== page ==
I expect the dots will reveal the median FOMC participant anticipates a rate hike in 2022. I place 70% odds on this outcome. I think there is excessive focus on the growth slowdown. Downward revisions from a 6.6% second quarter growth rate (which no one expected was sustainable) on the back of primarily supply-side constraints is not the same as slowing from 2% on the back of demand side weakness. In the current situation, there will still be more than enough growth to continue to reduce excess slack in the economy and place downward pressure on unemployment. I expect unemployment forecasts will be largely unchanged near the current 3.8% for 2022, a forecast below the 4% longer rate.
On inflation, the core-PCE inflation forecast for 2021 will be at least 3.7%, a level well above what anyone on the Fed thinks is moderate, and the 2022 forecast, currently 2.1%, will rise to at least 2.2% (I think 2.3% but arguably that is an aggressive call), and 2023 will likely still be above 2% as well. That means the inflation surge is almost entirely transitory (in line with the Fed’s story) but with enough persistence to drive underlying inflation moderately above the Fed’s 2% target. This strikes me as a forecast in which the Fed is likely to achieve its objective of 2% average inflation with expectations of continued above target inflation (certainly the new policy framework is sufficiently undefined and flexible to admit such an outcome is likely) in the context of something close to full employment in 2022 and thus a forecast of a rate hike in 2022 would be appropriate policy. Remember too that the Fed will not view this as slamming on the brakes. In the context of the forecasted period of elevated inflation, a single rate hike is a very dovish policy.
In addition, I think FOMC participants on average will consider firmer inflation expectations as arguing in favor of slightly less accommodative policy stance. The Fed wanted inflation expectations to firm into a range consistent with the 2% target; we are already in that range. In that sense, I think the Fed would be comforted by the relative stability in the University of Michigan long run inflation forecast and unsettled by the continued rise in the New York Fed measure. I think the stories filtering up to the Fed from the business community relate an environment of rolling supply shocks not likely to be resolved until the middle of next year at the earliest, an ongoing labor shortage, rapidly rising wages, increased pressure to push costs onto consumers, and an increased willingness of consumers to accept those costs. In this environment, does the Fed really want to send a signal that they care naught about surging inflation that by their own forecasts is not entirely transitory? A rate hike in 2022 would be only the smallest of signals that it acknowledges the current pricing environment. Again, no one is talking about hyperinflation; the space the Fed is working with is roughly 50bp or less from the 2% target.
Admittedly, there is also a numbers game at play here. Only two dots need to shift off zero to get a partial rate hike in the median, three for a full rate hike. The above logic doesn’t need to be adopted by all eleven participants who in June expected no rate hike in 2022, just three of them.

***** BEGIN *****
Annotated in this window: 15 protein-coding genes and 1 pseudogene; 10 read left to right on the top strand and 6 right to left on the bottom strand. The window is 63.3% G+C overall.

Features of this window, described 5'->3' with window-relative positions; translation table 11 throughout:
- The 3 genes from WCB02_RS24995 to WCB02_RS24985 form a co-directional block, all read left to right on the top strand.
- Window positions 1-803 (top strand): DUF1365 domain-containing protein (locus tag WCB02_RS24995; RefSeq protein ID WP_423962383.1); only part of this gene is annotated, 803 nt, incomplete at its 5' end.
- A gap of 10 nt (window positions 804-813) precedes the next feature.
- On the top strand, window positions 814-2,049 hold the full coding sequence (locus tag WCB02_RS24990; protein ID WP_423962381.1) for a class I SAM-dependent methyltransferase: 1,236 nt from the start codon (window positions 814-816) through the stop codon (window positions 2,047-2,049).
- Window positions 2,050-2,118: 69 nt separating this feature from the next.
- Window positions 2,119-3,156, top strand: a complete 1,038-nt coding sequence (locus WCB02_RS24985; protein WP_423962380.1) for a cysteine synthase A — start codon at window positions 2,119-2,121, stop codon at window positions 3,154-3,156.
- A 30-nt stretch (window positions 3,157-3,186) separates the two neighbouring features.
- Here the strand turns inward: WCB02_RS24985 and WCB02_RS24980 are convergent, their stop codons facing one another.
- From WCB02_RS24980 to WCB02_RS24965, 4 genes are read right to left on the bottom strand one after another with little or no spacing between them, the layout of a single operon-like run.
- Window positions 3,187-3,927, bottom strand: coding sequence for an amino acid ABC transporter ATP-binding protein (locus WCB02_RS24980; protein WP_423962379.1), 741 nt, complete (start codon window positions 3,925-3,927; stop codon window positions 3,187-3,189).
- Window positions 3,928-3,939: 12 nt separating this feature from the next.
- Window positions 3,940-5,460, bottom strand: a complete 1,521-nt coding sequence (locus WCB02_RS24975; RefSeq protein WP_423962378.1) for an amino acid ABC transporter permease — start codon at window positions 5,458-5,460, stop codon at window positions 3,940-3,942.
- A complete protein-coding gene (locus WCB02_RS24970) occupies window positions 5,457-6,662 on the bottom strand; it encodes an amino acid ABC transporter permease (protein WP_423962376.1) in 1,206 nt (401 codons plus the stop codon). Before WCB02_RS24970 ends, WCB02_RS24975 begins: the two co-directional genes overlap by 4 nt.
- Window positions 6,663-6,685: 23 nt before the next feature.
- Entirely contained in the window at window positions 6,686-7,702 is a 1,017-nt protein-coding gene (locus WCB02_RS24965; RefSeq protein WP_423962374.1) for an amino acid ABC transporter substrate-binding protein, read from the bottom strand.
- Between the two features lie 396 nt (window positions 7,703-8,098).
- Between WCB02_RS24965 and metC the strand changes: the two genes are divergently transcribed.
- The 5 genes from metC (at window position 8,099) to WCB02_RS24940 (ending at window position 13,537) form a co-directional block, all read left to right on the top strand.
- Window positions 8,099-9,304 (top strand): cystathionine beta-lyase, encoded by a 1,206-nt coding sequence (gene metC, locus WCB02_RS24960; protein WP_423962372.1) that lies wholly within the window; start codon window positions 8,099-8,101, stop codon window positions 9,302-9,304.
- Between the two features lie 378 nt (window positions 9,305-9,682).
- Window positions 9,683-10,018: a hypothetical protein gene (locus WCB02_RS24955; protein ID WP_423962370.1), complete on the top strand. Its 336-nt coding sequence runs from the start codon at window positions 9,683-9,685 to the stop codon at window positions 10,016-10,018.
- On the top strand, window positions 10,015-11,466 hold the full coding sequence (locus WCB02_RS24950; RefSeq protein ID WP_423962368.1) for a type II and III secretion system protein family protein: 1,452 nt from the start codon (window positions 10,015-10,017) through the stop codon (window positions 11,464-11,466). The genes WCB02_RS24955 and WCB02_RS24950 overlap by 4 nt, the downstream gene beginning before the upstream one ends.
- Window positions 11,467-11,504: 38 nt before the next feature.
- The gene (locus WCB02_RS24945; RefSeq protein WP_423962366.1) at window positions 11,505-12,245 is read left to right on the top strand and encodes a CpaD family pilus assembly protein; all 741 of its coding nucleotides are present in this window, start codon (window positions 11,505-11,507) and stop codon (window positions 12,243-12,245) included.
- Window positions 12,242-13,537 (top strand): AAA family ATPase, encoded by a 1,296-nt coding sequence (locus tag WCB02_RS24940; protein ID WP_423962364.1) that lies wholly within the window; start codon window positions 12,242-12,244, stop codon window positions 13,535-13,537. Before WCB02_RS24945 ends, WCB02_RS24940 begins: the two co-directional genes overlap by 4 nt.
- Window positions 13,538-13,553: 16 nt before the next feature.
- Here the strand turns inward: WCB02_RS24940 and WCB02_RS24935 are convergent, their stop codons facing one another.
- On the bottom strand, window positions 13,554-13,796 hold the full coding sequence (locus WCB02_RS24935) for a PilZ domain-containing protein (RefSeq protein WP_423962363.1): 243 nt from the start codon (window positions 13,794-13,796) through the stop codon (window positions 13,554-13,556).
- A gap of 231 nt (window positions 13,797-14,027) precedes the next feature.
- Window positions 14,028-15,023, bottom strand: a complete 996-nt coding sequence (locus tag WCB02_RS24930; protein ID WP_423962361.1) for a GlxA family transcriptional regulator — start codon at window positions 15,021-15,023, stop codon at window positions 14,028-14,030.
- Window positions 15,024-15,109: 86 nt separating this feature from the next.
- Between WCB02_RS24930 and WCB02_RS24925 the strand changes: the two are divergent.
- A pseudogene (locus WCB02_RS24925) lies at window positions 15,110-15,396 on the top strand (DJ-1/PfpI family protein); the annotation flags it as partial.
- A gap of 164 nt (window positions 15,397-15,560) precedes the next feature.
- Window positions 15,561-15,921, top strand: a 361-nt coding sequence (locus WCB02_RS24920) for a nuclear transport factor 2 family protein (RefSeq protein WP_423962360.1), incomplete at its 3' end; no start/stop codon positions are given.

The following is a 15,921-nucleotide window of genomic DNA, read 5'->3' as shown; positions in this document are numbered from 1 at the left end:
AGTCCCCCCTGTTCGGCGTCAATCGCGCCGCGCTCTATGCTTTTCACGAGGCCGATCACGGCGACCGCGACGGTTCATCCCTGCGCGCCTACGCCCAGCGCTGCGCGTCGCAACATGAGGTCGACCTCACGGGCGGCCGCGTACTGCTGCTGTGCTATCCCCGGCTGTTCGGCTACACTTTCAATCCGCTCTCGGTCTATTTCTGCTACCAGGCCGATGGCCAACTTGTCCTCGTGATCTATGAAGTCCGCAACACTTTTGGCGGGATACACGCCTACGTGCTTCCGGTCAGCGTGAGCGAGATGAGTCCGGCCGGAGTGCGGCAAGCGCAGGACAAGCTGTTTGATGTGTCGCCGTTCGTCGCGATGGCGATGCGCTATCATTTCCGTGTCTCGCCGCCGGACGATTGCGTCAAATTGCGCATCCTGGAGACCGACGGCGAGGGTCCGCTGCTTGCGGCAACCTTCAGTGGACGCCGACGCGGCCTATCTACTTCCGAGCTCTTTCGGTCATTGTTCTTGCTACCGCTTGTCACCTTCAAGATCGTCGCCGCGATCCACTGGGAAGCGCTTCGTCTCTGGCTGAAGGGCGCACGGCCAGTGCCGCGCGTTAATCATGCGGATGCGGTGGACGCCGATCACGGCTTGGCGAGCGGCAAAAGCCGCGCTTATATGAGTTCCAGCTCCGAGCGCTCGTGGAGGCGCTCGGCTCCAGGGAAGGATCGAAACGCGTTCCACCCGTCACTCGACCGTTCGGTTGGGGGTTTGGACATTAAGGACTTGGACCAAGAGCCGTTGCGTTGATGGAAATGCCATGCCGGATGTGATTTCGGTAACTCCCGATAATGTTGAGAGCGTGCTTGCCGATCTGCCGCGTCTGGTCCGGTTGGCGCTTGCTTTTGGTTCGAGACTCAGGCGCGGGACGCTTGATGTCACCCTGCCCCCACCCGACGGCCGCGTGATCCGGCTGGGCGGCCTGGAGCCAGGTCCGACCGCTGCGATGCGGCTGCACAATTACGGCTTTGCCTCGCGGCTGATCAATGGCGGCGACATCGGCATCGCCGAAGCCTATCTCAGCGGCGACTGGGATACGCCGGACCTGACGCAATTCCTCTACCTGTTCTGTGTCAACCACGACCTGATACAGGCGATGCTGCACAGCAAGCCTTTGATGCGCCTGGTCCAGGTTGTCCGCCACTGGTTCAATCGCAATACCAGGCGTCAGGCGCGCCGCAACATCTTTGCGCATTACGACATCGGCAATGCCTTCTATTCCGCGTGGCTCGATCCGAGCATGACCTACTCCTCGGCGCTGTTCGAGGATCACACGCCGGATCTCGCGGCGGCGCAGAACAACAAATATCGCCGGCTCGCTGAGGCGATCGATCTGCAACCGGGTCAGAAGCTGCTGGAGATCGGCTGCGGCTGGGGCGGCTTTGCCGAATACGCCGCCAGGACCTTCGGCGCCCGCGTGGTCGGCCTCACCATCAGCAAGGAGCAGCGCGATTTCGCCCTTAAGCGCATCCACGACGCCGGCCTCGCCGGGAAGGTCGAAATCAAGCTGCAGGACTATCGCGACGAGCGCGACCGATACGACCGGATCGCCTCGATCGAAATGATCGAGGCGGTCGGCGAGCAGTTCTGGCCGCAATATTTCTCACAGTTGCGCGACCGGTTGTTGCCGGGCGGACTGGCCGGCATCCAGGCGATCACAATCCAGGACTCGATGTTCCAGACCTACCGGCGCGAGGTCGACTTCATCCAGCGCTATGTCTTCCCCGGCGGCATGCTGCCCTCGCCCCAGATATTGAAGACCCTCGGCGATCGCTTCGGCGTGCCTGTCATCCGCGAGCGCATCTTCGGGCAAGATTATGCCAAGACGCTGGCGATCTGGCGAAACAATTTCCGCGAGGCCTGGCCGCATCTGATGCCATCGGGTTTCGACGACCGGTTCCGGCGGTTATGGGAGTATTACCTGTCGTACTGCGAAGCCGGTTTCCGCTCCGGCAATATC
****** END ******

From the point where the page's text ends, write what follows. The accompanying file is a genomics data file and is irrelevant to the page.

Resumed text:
Also contentious is the question of the 2024 dots. I think the consensus is that the 2023 dots will reveal another two hikes. For 2024, there is an argument that the Fed will signal another four hikes. The logic here – again, entirely reasonable – is that the Fed will be intentionally behind the inflation curve and consequently will need to move policy rates quickly up to neutral to stave off inflationary pressures. Surely this is the thinking of a least a minority of FOMC participants and will be evident in the upper range of the dots. I expect a more dovish reaction function in which the median policy maker anticipates only another two rate hikes in 2024. I think in the context of the new policy framework, the median policy maker will anticipate a more gradual return to the neutral rate, driven both by a desire to not slam the brakes on the economy and the short distance to neutral. Also, pulling the lift off into 2022 could be seen as a risk management exercise that allows for a more dovish path of subsequent rate hikes. That said, I admit to not being entirely confident on the 2024 dots. I think four hikes is too aggressive but the risk to my outlook is that the median policy maker anticipates three hikes in 2024.
Regarding the press conference, I think Federal Reserve Chair Jerome Powell will again try to separate tapering from rate hikes. I think the speed at which the economy is meeting the Fed’s inflation and employment goals makes this an increasingly challenging exercise. First, I don’t know of any market participant who doesn’t connect the two. Indeed, they must be connected because tapering comes before rate hikes. Second, the Fed still delays tapering while the likely timing of the first rate hike keeps getting pulled forward. The empty space between tapering and rate hikes keeps getting smaller as the two push together, leaving the two connected by default. This is a consequence of basing policy forecasts on the expectation of a slow recovery like that of the last cycle and a resistance to hedge against the possibility of a more rapid recovery.
Powell will be pressed on a range of other topics. Why not taper now if the Fed expects to taper this year anyways? What number on the next employment report will guarantee a taper (in my opinion, the Fed really needs to shift to a more expansive labor market story to delink policy from any one number)? Did the last CPI report confirm the transitory story once and for all? Questions on dots will depend on the dots themselves. What is the Fed’s current view of full employment? Why is the Fed signaling a lessening of financial accommodation when the Black unemployment rate remains elevated? There is an interesting potential outcome that questions about the trading activities of some Fed presidents drive the discussion. I get the sense that journalists see it as an opportunity to explore something beyond the now-tired tapering debate.
The Fed will move toward tapering this week and set the stage for a November announcement assuming no dramatic shift in the economy. The dots will be the focus as they will provide substantial insight into the Fed’s reaction function under the new policy framework. The flexibility of the framework allows for a wide range of interpretations about its implementation.
Good luck and stay safe this week!